Pizza is made of flour, water, salt and a leavening agent, which can be either a sourdough culture (that is again flour and water) or baking yeast. Water and salt are affecting the outcome in several ways but in principle are just water and salt; no need for special types of them. But flour is a more complex matter because simply it exists in many different types, coming from different grain sources. By no means I use flours designated as pizza or all-purpose flours. Even though they could give a good pizza in combination with proper handling by the pizza maker, I still want to know their origin, what makes them to be named pizza flours and then judge by myself if I want them or not. So, what flour then is proper for pizza? A simple answer is a strong flour, that is a flour with a good amount, but also a proper type/ratio of two proteins (gliadin and glutenin) that in presence of water they form the gluten network. A well-formed and strong gluten network will keep the gases produced by the yeasts in the dough and thus will give rise to a light and airy final crust. In this regard, wheat flours are commonly used for pizza since they contain the required blend of gliadins and glutenins.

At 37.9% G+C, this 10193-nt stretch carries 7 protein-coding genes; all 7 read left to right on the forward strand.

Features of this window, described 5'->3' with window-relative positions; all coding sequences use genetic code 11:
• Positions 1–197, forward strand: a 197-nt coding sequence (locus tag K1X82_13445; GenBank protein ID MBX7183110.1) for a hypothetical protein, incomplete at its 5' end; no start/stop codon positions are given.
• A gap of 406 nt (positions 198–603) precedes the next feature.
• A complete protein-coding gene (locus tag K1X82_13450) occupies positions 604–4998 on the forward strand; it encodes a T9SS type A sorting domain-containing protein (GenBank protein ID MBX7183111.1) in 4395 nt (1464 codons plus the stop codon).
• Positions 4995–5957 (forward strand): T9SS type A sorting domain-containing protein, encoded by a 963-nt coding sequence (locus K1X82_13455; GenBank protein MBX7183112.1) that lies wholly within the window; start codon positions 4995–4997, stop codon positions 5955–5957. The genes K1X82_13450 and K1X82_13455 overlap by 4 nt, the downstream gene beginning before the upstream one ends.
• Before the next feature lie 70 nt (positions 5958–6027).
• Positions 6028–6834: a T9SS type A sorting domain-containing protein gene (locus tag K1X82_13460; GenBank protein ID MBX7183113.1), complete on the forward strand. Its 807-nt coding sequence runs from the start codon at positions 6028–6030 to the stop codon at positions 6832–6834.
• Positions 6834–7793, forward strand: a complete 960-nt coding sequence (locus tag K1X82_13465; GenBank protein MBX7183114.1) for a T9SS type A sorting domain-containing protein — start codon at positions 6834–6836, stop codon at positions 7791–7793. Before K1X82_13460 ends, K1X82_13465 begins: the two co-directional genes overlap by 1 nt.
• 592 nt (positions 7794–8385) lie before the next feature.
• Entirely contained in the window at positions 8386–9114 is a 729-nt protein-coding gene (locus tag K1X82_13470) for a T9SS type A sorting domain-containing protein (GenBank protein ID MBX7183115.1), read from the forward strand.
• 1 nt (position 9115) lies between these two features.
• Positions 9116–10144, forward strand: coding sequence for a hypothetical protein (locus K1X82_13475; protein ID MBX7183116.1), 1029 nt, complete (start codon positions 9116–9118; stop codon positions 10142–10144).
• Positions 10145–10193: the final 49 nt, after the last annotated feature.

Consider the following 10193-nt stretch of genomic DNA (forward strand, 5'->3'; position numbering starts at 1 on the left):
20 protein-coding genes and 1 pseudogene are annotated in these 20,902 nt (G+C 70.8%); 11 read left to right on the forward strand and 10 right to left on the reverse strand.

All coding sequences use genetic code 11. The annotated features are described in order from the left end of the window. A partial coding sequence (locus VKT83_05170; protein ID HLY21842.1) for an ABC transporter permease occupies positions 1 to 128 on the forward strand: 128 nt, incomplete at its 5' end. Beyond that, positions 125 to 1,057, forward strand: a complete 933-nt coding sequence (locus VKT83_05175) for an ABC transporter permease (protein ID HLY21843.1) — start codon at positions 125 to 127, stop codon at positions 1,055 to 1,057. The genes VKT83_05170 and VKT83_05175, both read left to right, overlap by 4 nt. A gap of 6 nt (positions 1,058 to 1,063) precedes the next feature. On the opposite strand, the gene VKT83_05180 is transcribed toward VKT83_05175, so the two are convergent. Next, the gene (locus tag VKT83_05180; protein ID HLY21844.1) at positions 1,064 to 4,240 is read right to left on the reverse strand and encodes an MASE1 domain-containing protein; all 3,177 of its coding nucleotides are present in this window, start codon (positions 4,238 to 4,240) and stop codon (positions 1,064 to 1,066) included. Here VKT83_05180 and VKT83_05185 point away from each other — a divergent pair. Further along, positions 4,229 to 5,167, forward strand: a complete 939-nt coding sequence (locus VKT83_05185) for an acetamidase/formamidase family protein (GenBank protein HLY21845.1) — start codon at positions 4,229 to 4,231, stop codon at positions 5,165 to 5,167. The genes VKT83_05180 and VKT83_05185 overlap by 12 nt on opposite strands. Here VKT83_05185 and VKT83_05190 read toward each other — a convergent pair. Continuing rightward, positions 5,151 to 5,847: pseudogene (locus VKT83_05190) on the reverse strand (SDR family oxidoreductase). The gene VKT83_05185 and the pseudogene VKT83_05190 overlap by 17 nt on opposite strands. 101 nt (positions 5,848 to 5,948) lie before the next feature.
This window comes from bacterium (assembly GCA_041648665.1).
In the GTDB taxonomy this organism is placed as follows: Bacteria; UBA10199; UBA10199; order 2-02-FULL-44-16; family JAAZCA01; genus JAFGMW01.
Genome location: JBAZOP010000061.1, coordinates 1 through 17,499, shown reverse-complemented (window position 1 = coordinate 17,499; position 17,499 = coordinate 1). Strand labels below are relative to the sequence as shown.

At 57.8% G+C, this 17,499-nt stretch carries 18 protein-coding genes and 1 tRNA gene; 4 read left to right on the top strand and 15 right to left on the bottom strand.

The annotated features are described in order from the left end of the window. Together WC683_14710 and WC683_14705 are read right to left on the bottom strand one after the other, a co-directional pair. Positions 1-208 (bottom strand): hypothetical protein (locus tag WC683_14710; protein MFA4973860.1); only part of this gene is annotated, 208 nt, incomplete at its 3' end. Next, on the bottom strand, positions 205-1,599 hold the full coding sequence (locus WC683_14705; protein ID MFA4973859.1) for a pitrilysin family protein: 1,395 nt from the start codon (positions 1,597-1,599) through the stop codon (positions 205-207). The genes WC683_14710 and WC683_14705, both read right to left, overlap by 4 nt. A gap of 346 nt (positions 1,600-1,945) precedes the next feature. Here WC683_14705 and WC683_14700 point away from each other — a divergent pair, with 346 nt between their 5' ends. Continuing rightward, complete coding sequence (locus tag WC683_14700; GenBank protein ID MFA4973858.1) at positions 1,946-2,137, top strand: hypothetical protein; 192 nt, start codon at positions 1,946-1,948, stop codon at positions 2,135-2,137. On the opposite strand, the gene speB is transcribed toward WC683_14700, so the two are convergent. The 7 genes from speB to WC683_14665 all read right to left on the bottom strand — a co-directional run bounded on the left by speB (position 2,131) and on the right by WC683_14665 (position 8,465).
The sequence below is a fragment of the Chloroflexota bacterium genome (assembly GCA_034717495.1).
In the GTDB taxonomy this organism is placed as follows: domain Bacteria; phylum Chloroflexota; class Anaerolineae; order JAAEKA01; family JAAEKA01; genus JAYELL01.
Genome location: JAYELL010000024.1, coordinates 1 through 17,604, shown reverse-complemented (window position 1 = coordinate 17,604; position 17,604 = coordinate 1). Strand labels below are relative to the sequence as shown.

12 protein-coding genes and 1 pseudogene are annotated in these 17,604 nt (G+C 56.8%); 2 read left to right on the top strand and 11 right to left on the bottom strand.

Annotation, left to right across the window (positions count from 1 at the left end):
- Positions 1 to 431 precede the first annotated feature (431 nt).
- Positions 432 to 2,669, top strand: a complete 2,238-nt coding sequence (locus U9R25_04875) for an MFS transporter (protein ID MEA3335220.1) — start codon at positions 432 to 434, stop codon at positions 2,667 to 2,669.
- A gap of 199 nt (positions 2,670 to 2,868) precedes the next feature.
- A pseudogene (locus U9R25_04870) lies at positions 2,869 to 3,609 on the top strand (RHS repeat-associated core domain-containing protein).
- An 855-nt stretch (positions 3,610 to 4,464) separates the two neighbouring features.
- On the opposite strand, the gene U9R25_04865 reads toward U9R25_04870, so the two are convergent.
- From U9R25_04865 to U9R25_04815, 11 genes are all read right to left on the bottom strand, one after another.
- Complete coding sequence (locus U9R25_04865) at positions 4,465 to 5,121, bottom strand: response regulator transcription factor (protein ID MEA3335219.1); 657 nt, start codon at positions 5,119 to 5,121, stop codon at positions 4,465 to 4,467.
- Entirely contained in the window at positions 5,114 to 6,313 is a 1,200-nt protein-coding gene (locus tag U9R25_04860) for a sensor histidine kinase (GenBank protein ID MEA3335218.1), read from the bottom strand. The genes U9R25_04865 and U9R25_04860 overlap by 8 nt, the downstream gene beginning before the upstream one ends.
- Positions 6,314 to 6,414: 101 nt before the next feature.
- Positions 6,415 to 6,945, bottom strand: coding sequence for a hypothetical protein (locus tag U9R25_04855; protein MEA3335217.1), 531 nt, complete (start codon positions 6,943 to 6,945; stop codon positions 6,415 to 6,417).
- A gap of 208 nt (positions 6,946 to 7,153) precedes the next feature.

But not all wheat flours are necessarily strong flours since the exact protein composition is affected by environmental and growing conditions, but also by the processing during production. In that sense there are strong but also weak wheat flours and unfortunately in most cases the strength of each is not even indicated on the packages we buy. The only information that is usually written its the nutrient composition and among others the total amount of proteins that even though it is not an accurate proxy for the flour strength it can be still used as a good estimate. Based on this, for a strong flour we are looking for a total protein content of at least 11.5-12%.